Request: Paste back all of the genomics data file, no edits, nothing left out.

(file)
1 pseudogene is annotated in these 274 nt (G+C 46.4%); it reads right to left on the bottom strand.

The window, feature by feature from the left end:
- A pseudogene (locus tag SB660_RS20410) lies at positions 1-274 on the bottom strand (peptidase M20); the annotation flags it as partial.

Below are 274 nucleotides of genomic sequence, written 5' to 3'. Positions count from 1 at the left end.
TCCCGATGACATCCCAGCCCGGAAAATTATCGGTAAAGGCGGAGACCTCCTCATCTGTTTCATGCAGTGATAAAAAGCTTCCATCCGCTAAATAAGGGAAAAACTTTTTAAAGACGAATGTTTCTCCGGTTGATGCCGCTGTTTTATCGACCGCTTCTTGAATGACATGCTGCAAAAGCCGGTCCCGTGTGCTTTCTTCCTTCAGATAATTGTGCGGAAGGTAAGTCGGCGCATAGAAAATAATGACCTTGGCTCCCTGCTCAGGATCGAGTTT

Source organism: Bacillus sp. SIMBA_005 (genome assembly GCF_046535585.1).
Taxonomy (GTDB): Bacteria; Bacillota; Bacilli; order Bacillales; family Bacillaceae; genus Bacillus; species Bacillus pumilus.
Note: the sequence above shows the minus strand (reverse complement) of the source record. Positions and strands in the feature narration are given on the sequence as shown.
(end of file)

1 pseudogene is annotated in these 274 nt (G+C 46.4%); it reads right to left on the bottom strand.

The window, feature by feature from the left end:
- A pseudogene (locus tag SB660_RS20410) lies at positions 1-274 on the bottom strand (peptidase M20); the annotation flags it as partial.

Below are 274 nucleotides of genomic sequence, written 5' to 3'. Positions count from 1 at the left end.
TCCCGATGACATCCCAGCCCGGAAAATTATCGGTAAAGGCGGAGACCTCCTCATCTGTTTCATGCAGTGATAAAAAGCTTCCATCCGCTAAATAAGGGAAAAACTTTTTAAAGACGAATGTTTCTCCGGTTGATGCCGCTGTTTTATCGACCGCTTCTTGAATGACATGCTGCAAAAGCCGGTCCCGTGTGCTTTCTTCCTTCAGATAATTGTGCGGAAGGTAAGTCGGCGCATAGAAAATAATGACCTTGGCTCCCTGCTCAGGATCGAGTTT

Source organism: Bacillus sp. SIMBA_005 (genome assembly GCF_046535585.1).
Taxonomy (GTDB): Bacteria; Bacillota; Bacilli; order Bacillales; family Bacillaceae; genus Bacillus; species Bacillus pumilus.
Note: the sequence above shows the minus strand (reverse complement) of the source record. Positions and strands in the feature narration are given on the sequence as shown.